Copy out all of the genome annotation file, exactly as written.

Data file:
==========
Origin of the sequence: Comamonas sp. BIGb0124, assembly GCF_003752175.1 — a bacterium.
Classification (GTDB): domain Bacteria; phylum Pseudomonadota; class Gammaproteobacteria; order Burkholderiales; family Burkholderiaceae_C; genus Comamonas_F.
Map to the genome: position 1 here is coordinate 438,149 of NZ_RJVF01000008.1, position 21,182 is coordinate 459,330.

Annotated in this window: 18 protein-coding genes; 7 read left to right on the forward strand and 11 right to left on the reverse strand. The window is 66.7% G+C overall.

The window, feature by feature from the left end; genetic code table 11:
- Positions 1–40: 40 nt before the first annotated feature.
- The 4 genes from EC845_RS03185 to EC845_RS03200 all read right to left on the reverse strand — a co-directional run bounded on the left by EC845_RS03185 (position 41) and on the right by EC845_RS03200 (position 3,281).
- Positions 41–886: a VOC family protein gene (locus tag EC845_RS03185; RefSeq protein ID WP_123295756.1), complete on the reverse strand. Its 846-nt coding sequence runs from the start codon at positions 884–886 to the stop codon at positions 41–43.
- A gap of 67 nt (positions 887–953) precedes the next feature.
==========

Origin of the sequence: Comamonas sp. BIGb0124, assembly GCF_003752175.1 — a bacterium.
Classification (GTDB): domain Bacteria; phylum Pseudomonadota; class Gammaproteobacteria; order Burkholderiales; family Burkholderiaceae_C; genus Comamonas_F.
Map to the genome: position 1 here is coordinate 438,149 of NZ_RJVF01000008.1, position 21,182 is coordinate 459,330.

Annotated in this window: 18 protein-coding genes; 7 read left to right on the forward strand and 11 right to left on the reverse strand. The window is 66.7% G+C overall.

The window, feature by feature from the left end; genetic code table 11:
- Positions 1–40: 40 nt before the first annotated feature.
- The 4 genes from EC845_RS03185 to EC845_RS03200 all read right to left on the reverse strand — a co-directional run bounded on the left by EC845_RS03185 (position 41) and on the right by EC845_RS03200 (position 3,281).
- Positions 41–886: a VOC family protein gene (locus tag EC845_RS03185; RefSeq protein ID WP_123295756.1), complete on the reverse strand. Its 846-nt coding sequence runs from the start codon at positions 884–886 to the stop codon at positions 41–43.
- A gap of 67 nt (positions 887–953) precedes the next feature.